Saturday, May 10, 2014

Standardized Testing: So Far, We Might as Well Dump the Money in the Ocean

Teachers, imagine you had $1.7 billion to spend this year to buy good books and hand them out to students. Do you think average reading scores might rise because you put millions of books in eager young hands?

Of course you do. You’re teachers. You have faith in children.

Unfortunately, you don’t have that money because states are busy paying for all the standardized tests.

Do you think profits for testing companies are rising? And do you believe campaign contributions to politicians (by testing companies) are increasing? Yes. Yes, you do.

How much has Pearson Education, the leader in standardized testing spent on lobbying in recent years?

Well, with all this lobbying and testing how are students doing now? According to one study, students spend between 60 and 110 hours each year in grades where standardized tests are given—preparing for those tests. As a result, the National Assessment of Educational Progress reports reading scores for America’s seniors are soaring!

No, no, I’m just messing with you.

We’ve wasted a decade and we’ve been marching in place, if not backward. NAEP scores for seniors, since 1992:

How about scores in mathematics for seniors? This time there’s joy in Mudville! Now we’re talking progress!!!!

I’m being sarcastic. Scores are up three points since 2005, with no gain since 2009:

Even worse, huge racial gaps remain. The school reformers promised one virtue of No Child Left Behind would be closure of this racial gap. Now they have nothing to show for all their talk and all their meddling.

Curtailing teacher tenure? Didn’t help. More charter schools? No. Opening up new paths to teacher certification? Nope. More Teach for America geniuses in the classroom? Nope, you dopes. That didn’t help. How about more paperwork for teachers to fill out to prove they’re actually teaching? Oh, hell, nope.

None of this helped.

The white-black gap in math remained unchanged:


In reading it got worse:

Oddly enough, Asian-American/Pacific Islander kids continued to do better. Sitting in the same classes, listening to the same teachers, drinking from the same water fountains, they continued to score higher than their lighter and darker-skinned peers.

Not three points higher either.

Way higher.

(If you didn’t know better you might think factors beyond the control of teachers had a potent impact on learning. You know: factors like poverty concentrated among certain ethnic groups. Or cultural attitudes.)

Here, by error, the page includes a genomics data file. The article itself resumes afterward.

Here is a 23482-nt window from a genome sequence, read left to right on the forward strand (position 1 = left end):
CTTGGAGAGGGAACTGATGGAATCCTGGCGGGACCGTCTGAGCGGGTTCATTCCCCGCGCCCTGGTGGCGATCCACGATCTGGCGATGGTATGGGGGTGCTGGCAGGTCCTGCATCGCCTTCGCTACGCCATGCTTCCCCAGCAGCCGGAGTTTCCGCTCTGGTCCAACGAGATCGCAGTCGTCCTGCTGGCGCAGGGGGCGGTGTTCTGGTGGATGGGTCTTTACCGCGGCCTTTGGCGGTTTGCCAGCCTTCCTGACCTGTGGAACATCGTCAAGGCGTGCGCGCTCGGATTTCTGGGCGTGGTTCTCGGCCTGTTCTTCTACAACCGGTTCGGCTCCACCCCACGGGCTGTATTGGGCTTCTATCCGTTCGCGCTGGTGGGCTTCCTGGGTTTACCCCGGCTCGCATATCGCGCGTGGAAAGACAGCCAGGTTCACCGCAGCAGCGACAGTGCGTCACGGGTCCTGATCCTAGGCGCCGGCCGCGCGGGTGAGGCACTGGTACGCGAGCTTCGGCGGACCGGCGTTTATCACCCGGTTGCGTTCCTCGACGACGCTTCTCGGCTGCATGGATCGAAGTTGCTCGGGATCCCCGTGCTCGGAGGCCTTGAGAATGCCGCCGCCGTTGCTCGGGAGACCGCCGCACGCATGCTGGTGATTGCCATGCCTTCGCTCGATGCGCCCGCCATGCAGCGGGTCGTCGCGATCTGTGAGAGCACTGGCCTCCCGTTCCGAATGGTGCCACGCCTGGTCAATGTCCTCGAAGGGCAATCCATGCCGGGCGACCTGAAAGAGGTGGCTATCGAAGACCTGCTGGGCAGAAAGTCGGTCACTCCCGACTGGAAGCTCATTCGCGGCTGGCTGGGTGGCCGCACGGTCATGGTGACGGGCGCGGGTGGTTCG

Only twelve states chose to release their data. Nevertheless, we see that some states do better than others when educating children.

I suppose this means Massachusetts teachers are way better than those poor dolts teaching in West Virginia. (Sarcasm intended.) Therefore, I am calling on my favorite school reformers, Secretary of Education Arne Duncan and Wendy Kopp, to send a convoy of Teach for America stars to the Mountain State to save all the children! In both math and reading, West Virginia students finished last:

Of course, when all is said and done, simplistic “comparisons” mask a host of complex social issues. But we do know this. We’ve spent twenty billion dollars or so on standardized testing since 2002—and the end result when kids graduate is a giant pile of nothing. 

We might as well take next year’s $1.7 billion out to the middle of the Pacific Ocean and dump it. I can think of a few school reformers I'd like to dump in the ocean, too.




  1. The expenditure of this kind of money is a travesty. 34,000 New York children refused to take the ELA state tests. Many more refused the math. Watch and spread the video. Parents have a right to refuse. How to end the waste? Refuse to participate!

  2. Mark Napier, one of my former students, responded via Facebook:

    I saw that post to Dump Duncan. What are you thinking? Sea levels are already rising and you want to dump that much money in the ocean? That's at least another 12" of sea level rise you are advocating. You'd better start consulting your science teacher colleagues before posting any more ideas.

    Later, he added:

    Instead, let's take all that money (in pennies -- as useless as Arnie's ides -- and use them to make dikes. We can hold the coins together with gum that we have Arnie scrape off the bottom of school desks. That also helps Arnie by giving him some classroom experience.

    (I don't think he takes Arne Duncan seriously, either.)

  3. Gayle Greene replied to this post on Facebook: Actually, the money have done less harm, dumped in the ocean.

    I wish I'd thought of that line, myself.